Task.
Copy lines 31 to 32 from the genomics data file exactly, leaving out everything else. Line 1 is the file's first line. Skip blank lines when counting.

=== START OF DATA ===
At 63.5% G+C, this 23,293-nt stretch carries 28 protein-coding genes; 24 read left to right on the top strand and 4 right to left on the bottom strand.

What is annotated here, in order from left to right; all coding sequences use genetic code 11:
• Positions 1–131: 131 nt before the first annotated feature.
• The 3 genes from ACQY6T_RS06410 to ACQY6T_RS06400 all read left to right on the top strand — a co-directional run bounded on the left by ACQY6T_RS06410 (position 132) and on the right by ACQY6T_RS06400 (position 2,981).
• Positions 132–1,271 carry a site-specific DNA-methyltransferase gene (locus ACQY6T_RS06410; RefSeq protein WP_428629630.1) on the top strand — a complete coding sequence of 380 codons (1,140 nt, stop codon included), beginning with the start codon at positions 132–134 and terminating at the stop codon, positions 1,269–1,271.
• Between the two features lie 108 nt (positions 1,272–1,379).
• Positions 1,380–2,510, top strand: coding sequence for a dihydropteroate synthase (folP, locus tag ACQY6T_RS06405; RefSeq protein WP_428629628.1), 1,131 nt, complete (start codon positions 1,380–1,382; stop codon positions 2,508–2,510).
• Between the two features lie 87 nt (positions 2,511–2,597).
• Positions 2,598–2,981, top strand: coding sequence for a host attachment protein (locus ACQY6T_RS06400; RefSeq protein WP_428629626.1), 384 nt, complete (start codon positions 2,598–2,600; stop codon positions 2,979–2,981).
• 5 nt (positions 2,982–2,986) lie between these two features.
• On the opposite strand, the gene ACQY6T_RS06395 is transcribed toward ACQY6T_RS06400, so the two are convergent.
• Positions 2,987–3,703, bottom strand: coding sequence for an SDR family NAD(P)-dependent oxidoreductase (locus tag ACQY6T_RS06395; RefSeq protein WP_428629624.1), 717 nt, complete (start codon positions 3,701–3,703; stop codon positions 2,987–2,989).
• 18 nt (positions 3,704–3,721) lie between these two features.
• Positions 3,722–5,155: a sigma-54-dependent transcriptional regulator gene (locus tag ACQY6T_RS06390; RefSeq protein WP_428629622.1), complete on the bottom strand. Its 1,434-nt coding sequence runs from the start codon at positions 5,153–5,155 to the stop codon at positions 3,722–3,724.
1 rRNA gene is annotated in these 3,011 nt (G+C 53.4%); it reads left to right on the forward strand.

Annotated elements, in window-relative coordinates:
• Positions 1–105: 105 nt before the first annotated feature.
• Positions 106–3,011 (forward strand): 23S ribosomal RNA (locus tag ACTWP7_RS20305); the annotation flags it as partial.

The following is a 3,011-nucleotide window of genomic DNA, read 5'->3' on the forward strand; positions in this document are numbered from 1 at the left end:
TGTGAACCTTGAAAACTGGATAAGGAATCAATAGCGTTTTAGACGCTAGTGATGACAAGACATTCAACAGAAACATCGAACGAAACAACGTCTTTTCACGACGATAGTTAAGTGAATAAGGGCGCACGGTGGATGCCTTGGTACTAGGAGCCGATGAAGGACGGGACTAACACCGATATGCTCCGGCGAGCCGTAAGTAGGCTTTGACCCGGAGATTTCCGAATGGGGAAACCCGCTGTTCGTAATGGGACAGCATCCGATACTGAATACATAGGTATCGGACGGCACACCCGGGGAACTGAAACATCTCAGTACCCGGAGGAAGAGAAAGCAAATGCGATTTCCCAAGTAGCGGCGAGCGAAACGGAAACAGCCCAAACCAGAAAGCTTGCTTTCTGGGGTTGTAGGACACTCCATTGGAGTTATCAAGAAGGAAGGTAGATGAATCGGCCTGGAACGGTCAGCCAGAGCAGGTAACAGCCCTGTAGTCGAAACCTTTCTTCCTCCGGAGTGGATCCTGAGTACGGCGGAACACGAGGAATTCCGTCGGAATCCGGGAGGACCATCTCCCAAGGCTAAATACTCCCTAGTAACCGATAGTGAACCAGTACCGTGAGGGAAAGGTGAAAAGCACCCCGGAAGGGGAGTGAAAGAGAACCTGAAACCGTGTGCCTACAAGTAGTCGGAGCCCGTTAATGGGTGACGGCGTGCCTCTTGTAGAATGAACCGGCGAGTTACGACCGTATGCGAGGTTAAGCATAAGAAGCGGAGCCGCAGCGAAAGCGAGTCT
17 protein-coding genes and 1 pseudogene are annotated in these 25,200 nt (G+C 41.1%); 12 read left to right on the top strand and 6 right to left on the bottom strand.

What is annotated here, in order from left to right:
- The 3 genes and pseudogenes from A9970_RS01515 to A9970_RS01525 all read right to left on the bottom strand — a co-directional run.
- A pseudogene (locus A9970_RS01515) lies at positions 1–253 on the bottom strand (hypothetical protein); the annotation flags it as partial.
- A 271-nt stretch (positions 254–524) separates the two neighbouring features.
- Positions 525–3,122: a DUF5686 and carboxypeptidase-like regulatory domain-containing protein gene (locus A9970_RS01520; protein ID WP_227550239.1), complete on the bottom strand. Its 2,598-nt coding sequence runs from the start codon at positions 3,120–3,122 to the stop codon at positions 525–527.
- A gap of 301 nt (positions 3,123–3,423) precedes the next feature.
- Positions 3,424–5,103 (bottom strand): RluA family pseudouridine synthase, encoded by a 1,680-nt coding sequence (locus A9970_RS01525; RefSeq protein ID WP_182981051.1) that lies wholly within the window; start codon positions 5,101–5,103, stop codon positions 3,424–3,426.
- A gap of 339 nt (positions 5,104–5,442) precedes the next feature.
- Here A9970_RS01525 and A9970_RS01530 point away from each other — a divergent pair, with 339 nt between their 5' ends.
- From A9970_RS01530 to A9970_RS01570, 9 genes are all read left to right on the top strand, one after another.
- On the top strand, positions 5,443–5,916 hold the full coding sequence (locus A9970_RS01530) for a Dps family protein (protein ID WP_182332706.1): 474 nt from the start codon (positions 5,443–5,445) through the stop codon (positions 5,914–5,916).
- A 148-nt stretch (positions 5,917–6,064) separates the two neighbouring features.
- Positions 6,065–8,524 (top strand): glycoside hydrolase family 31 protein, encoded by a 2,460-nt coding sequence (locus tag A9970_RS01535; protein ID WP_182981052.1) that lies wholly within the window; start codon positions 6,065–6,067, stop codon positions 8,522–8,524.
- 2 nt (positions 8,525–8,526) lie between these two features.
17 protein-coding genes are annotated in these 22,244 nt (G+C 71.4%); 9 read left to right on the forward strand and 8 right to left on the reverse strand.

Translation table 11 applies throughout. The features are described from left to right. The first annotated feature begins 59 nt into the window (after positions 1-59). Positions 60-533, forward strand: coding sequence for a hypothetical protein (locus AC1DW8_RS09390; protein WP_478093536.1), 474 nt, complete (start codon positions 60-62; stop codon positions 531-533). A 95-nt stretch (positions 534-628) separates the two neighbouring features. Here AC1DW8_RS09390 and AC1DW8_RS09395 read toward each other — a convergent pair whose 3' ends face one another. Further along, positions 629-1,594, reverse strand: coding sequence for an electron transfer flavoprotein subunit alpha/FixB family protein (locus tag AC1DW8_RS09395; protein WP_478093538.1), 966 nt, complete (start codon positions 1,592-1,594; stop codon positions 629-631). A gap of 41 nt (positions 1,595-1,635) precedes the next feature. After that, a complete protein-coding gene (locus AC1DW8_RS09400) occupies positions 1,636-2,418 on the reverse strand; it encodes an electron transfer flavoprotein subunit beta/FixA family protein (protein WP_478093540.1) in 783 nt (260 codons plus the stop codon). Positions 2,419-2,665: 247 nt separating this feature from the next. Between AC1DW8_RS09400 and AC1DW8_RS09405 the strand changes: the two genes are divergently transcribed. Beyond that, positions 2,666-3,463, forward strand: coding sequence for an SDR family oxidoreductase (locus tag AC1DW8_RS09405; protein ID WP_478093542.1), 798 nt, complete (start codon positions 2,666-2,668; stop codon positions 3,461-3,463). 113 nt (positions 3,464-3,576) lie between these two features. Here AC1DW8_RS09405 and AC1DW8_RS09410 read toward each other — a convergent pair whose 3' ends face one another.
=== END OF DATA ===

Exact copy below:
- From A9970_RS01530 to A9970_RS01570, 9 genes are all read left to right on the top strand, one after another.
- On the top strand, positions 5,443–5,916 hold the full coding sequence (locus A9970_RS01530) for a Dps family protein (protein ID WP_182332706.1): 474 nt from the start codon (positions 5,443–5,445) through the stop codon (positions 5,914–5,916).